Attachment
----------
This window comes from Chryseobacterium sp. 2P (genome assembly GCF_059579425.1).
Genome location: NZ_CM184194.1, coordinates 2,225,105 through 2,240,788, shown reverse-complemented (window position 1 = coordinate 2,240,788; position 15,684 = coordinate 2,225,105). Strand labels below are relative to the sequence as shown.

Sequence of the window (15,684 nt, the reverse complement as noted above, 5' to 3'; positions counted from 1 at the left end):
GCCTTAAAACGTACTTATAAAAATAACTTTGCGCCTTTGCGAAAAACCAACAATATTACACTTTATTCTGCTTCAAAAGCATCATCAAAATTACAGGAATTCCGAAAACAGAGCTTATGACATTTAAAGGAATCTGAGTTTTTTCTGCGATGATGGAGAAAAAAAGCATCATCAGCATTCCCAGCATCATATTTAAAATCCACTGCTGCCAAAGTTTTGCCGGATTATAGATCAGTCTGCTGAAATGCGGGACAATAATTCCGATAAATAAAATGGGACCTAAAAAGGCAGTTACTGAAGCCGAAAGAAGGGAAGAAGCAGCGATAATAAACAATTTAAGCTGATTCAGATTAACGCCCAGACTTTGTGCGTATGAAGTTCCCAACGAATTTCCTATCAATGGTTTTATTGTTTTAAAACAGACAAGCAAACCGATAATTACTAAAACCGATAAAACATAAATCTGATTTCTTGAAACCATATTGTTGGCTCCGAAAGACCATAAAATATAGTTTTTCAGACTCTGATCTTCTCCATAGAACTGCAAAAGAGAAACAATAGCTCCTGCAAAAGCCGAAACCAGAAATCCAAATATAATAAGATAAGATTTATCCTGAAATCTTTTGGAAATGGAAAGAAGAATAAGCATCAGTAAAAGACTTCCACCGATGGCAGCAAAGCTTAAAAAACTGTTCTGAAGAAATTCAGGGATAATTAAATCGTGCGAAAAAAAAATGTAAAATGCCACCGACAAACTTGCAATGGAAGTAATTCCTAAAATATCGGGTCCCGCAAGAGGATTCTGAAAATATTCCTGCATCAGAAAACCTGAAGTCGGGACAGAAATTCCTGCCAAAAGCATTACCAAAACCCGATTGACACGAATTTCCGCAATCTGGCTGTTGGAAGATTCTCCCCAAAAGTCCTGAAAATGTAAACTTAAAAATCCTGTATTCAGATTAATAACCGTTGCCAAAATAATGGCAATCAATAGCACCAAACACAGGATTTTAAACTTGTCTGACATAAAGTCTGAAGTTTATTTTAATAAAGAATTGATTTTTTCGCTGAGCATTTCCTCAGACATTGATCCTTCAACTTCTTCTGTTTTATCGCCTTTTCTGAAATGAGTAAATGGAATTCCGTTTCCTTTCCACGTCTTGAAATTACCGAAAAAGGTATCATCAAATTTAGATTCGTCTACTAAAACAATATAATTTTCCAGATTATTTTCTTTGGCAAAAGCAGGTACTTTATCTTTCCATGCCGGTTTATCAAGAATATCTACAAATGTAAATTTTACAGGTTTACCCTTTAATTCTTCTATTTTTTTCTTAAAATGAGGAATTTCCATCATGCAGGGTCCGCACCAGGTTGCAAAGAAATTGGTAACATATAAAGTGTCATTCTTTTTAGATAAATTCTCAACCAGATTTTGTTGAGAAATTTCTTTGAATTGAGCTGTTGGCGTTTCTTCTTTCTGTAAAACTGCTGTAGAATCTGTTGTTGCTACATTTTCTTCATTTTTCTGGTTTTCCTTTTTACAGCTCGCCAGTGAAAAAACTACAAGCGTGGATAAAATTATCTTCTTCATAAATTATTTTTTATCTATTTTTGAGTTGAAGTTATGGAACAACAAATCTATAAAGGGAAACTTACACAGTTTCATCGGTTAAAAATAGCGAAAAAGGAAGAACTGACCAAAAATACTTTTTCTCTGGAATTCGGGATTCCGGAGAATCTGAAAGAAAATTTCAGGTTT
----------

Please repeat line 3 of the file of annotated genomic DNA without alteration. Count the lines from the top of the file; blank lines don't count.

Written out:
Sequence of the window (15,684 nt, the reverse complement as noted above, 5' to 3'; positions counted from 1 at the left end):